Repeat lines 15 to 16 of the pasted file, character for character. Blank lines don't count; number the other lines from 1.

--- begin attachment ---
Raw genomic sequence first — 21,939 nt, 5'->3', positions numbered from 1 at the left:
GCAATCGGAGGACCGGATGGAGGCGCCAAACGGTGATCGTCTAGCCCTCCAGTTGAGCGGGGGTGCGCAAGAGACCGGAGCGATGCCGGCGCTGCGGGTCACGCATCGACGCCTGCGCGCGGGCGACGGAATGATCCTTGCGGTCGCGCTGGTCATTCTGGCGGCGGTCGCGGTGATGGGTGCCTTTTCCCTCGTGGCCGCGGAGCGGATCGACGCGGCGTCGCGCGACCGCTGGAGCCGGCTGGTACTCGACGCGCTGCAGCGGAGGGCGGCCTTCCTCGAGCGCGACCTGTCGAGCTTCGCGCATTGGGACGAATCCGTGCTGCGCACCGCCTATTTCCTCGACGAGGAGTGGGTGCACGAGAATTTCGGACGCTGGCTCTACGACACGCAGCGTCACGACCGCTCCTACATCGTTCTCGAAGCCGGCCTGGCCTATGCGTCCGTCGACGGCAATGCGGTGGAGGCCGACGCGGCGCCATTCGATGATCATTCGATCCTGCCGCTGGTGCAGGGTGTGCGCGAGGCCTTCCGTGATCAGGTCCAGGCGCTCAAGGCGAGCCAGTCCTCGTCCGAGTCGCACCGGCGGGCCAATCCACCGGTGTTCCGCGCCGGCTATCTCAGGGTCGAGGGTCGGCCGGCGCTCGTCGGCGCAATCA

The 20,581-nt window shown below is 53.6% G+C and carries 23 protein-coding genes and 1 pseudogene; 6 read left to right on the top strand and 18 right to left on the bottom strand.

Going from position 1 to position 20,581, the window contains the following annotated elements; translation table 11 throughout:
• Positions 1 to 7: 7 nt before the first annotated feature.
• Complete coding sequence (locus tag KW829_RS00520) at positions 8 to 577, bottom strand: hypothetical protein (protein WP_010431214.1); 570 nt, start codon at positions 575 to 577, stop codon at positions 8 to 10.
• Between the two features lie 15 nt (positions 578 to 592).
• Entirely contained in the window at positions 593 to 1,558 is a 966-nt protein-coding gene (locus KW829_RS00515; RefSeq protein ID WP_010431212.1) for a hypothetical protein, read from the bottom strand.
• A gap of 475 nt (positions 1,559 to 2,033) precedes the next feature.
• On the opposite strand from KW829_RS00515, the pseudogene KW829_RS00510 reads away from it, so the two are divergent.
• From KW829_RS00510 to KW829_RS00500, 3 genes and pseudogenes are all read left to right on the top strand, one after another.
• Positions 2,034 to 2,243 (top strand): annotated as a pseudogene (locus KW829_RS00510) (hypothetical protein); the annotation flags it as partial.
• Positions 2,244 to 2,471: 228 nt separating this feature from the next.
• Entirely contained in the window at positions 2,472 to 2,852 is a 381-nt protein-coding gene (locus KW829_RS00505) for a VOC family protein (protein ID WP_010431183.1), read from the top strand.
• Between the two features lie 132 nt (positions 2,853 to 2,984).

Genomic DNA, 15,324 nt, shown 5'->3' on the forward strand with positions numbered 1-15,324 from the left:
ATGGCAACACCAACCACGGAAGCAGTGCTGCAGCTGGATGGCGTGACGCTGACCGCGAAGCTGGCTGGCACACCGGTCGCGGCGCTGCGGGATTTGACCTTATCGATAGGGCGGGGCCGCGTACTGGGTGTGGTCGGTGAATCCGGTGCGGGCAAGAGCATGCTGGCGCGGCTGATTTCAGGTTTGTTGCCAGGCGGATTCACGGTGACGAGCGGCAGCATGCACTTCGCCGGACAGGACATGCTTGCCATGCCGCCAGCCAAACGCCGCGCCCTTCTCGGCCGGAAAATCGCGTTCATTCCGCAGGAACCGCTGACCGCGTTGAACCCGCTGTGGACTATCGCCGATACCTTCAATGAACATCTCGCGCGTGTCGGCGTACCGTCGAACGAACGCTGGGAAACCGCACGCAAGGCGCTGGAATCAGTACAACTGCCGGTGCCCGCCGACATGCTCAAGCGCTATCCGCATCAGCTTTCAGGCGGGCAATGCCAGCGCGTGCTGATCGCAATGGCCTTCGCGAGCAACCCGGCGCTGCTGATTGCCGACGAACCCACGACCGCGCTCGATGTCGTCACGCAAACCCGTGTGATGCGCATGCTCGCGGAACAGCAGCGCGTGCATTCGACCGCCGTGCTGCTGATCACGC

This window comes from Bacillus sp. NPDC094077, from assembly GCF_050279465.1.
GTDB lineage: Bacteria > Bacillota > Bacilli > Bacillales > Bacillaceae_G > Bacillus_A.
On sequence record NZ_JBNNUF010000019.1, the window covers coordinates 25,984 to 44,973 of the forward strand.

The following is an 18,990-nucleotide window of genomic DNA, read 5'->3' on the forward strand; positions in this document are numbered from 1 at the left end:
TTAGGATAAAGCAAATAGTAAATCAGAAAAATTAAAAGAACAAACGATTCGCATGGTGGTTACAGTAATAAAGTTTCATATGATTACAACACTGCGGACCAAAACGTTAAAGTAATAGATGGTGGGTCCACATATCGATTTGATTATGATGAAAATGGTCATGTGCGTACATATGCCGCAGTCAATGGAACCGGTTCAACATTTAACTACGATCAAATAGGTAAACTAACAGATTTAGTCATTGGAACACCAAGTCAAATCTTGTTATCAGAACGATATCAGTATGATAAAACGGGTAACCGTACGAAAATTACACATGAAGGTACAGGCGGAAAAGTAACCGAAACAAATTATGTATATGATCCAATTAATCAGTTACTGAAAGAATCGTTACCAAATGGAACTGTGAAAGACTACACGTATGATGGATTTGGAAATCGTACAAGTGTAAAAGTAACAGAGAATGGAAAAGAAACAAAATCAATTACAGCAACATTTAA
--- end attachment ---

• Between the two features lie 132 nt (positions 2,853 to 2,984).

Genomic DNA, 15,324 nt, shown 5'->3' on the forward strand with positions numbered 1-15,324 from the left: